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New In the Press: Feds delay Ariz. release of wolves

Debate about release site results in postponement until 2011

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by Sue Major Holmes
Associated Press Writer

ALBUQUERQUE - The U.S. Fish and Wildlife Service is delaying the release of Mexican gray wolves in the Apache National Forest of Arizona until sometime next year.

The federal agency and the Arizona Game and Fish Department had expected to release eight wolves in the next few weeks under a program that began reintroducing the animals into the wild along the Arizona-New Mexico border in 1998.

But when it became clear there wasn't unanimous agreement on the release site, "we stepped back to re-evaluate where we were, what we knew, what had been accomplished, what hadn't been accomplished," Tom Buckley, a spokesman for the agency in Albuquerque, said Friday. "It just wasn't the right time for a successful release."

Fish and Wildlife Southwest Regional Director Benjamin Tuggle decided this week to postpone the release, Buckley said. The agency has not set a new date except to say it will be in 2011.

Michael Robinson of the Center for Biological Diversity called the delay a major setback. Biologists had predicted a self-sustaining wild population of 100 wolves by now, but the latest count early this year found 42 between the two states, down from 52 the year before.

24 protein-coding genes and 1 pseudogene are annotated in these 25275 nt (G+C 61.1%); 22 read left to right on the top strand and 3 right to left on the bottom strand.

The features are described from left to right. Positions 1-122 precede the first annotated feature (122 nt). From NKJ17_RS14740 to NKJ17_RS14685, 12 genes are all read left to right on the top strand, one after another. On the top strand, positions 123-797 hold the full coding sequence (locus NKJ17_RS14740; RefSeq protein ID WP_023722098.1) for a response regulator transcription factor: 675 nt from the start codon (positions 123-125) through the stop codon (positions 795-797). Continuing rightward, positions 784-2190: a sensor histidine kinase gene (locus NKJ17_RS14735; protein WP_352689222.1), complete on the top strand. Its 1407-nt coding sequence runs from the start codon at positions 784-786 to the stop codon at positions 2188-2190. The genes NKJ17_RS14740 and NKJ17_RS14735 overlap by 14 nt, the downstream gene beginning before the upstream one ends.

There's "a clear call by scientists to get more wolves out there and more genetically valuable wolves out there," Robinson said.

At least three uncollared wolves have been reported in the area in the rugged area of southern Greenlee County, Ariz., where the new wolves would be released, said Arizona Game and Fish endangered species coordinator Terry Johnson.

In addition, he said, ranchers worry about more wolves killing their cattle.

To read the full AP article, published in the Durango Herald on October 9, 2010, and post a comment, click here.

Please submit a letter to the editor calling for expedited releases of Mexican wolves into the wild here.

Letter writing tips and additional editorial contacts are here.

Help persuade the US Fish and Wildlife Service to release more wolves by sending a quick email – more information is here.